Government has announced an exemption of all pension funds from the Debt Exchange Programme.
This follows a meeting between Organised Labour, Ministry of Employment and Labour Relations, the Finance Ministry, National Security Ministry and all other parties involved on Thursday, December 22.
The exemption of all pension funds, however, is subject to the government and Organised Labour working together to explore mutually beneficial options within the debt sustainability terms.
After the meeting on Thursday, through a Memorandum of Understanding (MoU) between the government and Organised Labour, a seven-member committee was formed to explore technical solutions to bring the debt threshold back to sustainable limits.
The Committee comprised four representatives from Government and three representatives from Organised Labour. They are expected to submit a report on December 28.
“We believe that Government and Organised Labour can work together in the spirit of social partnerships to resolve all outstanding issues to make the Debt Exchange Programme successful towards restoration of macroeconomic stability and economic recovery,” the MoU stated.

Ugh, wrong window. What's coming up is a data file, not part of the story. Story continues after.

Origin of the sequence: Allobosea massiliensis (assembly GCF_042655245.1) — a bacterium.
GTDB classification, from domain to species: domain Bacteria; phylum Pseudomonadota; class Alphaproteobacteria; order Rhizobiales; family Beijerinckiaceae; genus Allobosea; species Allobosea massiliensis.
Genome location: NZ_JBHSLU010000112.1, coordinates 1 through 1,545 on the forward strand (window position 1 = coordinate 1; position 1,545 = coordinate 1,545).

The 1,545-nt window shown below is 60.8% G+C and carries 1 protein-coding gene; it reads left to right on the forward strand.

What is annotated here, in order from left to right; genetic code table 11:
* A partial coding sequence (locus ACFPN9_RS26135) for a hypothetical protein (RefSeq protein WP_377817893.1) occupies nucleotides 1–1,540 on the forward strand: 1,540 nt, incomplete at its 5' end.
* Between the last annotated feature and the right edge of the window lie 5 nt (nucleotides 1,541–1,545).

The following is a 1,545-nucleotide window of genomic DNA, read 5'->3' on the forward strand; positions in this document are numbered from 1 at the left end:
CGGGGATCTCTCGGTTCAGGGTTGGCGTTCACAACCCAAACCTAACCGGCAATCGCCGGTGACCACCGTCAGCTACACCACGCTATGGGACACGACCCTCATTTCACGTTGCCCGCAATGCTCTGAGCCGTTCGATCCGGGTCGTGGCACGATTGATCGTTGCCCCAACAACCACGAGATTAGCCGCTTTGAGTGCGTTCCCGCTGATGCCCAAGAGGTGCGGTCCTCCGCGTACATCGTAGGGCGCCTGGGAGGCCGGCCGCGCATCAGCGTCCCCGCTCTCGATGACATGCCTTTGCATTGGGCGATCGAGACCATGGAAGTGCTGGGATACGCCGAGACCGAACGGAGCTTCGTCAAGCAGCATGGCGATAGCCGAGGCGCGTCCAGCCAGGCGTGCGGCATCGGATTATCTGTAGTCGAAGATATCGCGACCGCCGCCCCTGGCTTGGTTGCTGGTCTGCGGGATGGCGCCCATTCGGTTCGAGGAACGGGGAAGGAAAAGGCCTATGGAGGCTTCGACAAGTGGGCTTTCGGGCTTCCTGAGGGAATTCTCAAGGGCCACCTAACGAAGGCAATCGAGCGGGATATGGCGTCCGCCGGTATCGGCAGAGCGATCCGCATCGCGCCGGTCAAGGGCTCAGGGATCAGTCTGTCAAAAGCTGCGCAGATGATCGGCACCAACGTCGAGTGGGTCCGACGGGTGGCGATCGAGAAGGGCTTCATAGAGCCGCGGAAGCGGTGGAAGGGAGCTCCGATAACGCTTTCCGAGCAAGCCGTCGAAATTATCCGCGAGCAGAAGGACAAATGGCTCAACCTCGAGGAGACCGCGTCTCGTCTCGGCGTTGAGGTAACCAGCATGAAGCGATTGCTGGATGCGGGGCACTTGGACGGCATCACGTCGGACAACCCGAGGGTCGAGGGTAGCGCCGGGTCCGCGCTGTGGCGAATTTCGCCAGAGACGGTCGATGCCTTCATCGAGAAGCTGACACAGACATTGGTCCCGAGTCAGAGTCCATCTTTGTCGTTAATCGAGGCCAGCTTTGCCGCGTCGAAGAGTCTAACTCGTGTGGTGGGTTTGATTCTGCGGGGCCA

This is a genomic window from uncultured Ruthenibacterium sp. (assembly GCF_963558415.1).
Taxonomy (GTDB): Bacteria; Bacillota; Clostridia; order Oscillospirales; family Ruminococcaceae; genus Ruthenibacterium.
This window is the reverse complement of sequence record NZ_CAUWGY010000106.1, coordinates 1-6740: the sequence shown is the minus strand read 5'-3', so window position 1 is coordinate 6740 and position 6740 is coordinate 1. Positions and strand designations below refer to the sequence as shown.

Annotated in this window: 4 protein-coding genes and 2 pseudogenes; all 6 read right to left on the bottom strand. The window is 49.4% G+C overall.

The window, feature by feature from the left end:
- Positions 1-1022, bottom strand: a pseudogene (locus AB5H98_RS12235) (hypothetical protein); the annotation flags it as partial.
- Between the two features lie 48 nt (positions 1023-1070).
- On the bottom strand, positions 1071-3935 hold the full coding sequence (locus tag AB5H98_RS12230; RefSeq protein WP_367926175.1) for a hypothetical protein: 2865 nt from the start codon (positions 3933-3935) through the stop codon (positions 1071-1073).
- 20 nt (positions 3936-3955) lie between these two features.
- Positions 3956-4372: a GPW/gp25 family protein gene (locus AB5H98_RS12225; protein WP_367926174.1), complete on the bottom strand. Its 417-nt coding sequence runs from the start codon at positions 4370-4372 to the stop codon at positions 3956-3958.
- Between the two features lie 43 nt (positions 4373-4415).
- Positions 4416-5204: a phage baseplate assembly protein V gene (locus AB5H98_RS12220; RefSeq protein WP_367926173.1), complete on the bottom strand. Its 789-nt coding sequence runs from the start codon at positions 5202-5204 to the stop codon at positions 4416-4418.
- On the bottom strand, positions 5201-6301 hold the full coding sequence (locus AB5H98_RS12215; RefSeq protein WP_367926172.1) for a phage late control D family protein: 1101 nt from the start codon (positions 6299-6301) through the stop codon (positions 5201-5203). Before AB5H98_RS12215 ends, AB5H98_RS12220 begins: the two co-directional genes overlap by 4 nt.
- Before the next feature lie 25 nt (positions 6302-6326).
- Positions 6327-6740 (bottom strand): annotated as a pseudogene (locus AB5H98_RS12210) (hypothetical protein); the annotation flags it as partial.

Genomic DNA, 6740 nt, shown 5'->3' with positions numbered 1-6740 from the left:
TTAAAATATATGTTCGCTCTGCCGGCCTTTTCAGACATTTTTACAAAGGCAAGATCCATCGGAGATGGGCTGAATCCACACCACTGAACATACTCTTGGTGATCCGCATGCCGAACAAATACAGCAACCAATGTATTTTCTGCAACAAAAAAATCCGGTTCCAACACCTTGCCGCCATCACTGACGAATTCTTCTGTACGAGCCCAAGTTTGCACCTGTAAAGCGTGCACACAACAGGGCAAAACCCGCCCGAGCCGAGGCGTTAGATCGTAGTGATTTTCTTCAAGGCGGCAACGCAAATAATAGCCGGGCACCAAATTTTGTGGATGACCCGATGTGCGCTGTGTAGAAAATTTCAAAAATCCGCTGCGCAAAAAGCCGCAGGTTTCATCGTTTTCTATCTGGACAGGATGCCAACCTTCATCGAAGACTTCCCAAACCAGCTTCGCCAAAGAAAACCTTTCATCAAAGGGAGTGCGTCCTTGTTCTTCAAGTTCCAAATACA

It would be recalled that government on December 5, 2022, announced a debt restructuring measure.
According to Ken Ofori-Atta, the objective is “to invite holders of domestic debt to voluntarily exchange approximately GH¢137 billion of the domestic notes and bonds of the Republic, including E.S.L.A. and Daakye bonds, for a package of New Bonds to be issued by the Republic.”
Bondholders like pension funds, banks and insurance firms will have to exchange their bonds for one that will earn zero interest next year.
The new bonds will only begin to earn five per cent interest in 2024 and 10 per cent for the remainder of their tenure. The maturity dates have also been extended with the first bonds only maturing in 2027.
Organised Labour since the announcement of the Debt Exchange Programme on December 5 has strongly indicated its rejection of the programme for fear of ‘haircuts’ on pension funds of members.
The labour unions described government terms under the programme as “draconian” and opposed any move by the government to go ahead with the programme.
Government after considering the several agitations from the various labour unions extended its December 19 deadline date for bondholders and financial institutions to sign unto the Programme to December 30.